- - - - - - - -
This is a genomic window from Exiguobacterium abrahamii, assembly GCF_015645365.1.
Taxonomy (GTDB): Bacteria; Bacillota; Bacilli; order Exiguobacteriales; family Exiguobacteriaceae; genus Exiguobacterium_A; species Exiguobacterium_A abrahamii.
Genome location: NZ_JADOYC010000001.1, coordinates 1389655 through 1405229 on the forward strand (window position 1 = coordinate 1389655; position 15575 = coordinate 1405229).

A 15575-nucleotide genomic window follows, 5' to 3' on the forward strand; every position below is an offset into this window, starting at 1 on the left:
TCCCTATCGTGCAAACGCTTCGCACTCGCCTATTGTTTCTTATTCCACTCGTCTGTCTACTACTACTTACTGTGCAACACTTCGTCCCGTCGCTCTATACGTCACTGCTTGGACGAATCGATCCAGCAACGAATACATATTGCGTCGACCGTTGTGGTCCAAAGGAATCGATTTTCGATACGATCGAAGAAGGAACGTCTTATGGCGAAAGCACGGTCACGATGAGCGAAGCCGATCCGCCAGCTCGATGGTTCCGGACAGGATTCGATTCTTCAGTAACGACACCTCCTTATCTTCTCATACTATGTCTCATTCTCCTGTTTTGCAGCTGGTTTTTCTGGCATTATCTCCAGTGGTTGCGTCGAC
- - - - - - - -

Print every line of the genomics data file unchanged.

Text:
This is a genomic window from Exiguobacterium abrahamii, assembly GCF_015645365.1.
Taxonomy (GTDB): Bacteria; Bacillota; Bacilli; order Exiguobacteriales; family Exiguobacteriaceae; genus Exiguobacterium_A; species Exiguobacterium_A abrahamii.
Genome location: NZ_JADOYC010000001.1, coordinates 1389655 through 1405229 on the forward strand (window position 1 = coordinate 1389655; position 15575 = coordinate 1405229).

A 15575-nucleotide genomic window follows, 5' to 3' on the forward strand; every position below is an offset into this window, starting at 1 on the left:
TCCCTATCGTGCAAACGCTTCGCACTCGCCTATTGTTTCTTATTCCACTCGTCTGTCTACTACTACTTACTGTGCAACACTTCGTCCCGTCGCTCTATACGTCACTGCTTGGACGAATCGATCCAGCAACGAATACATATTGCGTCGACCGTTGTGGTCCAAAGGAATCGATTTTCGATACGATCGAAGAAGGAACGTCTTATGGCGAAAGCACGGTCACGATGAGCGAAGCCGATCCGCCAGCTCGATGGTTCCGGACAGGATTCGATTCTTCAGTAACGACACCTCCTTATCTTCTCATACTATGTCTCATTCTCCTGTTTTGCAGCTGGTTTTTCTGGCATTATCTCCAGTGGTTGCGTCGAC